The book should really be called something more like Aristotle on the Art of Fiction, or Aristotle on the Art of Stories. He barely writes about poetry, and mostly tells us about tragedies, epics, comedies, and plays. The latter is the main way that narratives were told back then. There wasn’t the printing press for distributing novels on a large scale, and there weren’t movies or T.V. shows. But basically, it seems like Aristotle classified literature and plays as poetry. So it makes sense that poetry was a much larger category back then.

One interesting point that Aristotle makes in the book is that comedy wasn’t really noticed until it was taken seriously, which is ironic. But it makes sense if you’ve heard or seen any comedians or comedic actors talk about it. A lot of comedy isn’t just pointless silliness. It tends to be very well-thought-out, and people seem to take themselves seriously when they’re creating it. Comedy can appear outrageous when you see it. But that’s part of the appeal, and it makes it easier for comedians to get their underlying message across. You’re more likely to agree with someone if they make you laugh. That’s why, as the comedian, podcaster, and UFC commentator Joe Rogan says, “Comedy is like mass hypnosis.” Comedy wasn’t officially sanctioned by the Greek state until it was taken seriously, and then the actors and writers started getting paid.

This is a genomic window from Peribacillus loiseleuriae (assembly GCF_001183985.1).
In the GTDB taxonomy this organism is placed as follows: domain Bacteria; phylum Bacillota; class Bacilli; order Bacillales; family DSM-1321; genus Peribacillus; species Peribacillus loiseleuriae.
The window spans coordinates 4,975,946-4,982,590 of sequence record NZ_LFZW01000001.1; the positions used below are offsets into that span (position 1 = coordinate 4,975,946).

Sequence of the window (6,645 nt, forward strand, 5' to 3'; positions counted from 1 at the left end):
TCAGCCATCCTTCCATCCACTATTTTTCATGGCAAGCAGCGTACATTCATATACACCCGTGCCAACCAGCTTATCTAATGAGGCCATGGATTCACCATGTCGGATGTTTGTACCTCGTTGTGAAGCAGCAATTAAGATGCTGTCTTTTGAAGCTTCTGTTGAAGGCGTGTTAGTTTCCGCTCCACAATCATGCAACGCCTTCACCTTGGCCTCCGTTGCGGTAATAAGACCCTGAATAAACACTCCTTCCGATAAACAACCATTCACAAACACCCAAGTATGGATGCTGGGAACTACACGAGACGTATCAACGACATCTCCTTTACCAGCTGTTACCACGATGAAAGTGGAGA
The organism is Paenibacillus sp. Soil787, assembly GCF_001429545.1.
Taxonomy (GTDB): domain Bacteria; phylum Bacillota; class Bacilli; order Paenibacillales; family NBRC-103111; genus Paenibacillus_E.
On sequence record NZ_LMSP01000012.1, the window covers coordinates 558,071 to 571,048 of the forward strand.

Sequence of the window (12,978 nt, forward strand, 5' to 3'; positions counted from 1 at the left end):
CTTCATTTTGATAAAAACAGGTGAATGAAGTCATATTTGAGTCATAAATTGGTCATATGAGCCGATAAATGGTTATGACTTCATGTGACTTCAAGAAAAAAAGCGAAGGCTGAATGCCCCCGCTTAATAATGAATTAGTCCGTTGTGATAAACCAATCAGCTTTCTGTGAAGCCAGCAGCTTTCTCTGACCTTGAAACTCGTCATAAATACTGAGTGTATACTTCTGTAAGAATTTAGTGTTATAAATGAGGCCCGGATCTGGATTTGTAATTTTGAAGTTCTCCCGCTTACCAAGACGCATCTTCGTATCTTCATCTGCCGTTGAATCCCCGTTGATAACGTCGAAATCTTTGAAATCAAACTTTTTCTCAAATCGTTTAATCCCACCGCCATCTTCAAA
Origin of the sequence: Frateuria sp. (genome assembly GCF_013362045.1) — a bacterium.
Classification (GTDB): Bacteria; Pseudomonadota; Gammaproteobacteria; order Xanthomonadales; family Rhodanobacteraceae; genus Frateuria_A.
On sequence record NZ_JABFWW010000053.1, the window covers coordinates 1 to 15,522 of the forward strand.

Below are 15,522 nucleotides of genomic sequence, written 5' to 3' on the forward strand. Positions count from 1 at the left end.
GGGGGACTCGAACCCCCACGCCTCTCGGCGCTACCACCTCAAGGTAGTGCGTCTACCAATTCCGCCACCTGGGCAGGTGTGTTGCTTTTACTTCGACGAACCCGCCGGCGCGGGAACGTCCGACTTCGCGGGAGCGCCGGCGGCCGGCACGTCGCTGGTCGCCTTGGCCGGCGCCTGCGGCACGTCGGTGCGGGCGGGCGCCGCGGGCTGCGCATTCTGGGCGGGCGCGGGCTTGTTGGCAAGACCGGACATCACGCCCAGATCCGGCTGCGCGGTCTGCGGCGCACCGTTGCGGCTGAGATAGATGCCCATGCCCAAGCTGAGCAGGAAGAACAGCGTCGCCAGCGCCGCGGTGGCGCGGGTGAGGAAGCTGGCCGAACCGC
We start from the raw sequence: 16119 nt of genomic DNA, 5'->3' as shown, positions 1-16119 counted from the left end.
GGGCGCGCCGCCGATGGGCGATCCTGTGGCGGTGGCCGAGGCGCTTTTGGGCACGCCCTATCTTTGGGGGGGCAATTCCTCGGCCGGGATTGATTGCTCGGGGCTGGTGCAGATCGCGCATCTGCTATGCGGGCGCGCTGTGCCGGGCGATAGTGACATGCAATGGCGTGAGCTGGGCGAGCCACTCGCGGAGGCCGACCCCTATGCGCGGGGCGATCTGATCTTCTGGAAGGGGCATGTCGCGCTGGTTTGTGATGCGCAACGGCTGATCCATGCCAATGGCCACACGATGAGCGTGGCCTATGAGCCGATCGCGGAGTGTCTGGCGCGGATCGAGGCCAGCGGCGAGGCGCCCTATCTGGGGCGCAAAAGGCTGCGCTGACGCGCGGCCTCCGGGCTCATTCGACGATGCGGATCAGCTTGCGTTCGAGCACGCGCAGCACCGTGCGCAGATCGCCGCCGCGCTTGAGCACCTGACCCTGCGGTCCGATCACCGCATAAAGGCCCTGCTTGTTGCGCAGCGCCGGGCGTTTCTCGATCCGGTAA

Aristotle has an engrossing comparison between poetry and history in On The Art Of Poetry. He said that history is what has happened, and poetry is what could possibly occur. Of course, poetry in the way that he means it could also describe the past, and history can teach you about future possibilities. Historical fiction is a massive genre, and we can avoid the same mistakes of the past if we understand history. Aristotle thought that poetry, or literature/stories are more philosophical and important than history. He argued that poetry is all about universal truths, while history expressed singular examples of human actions.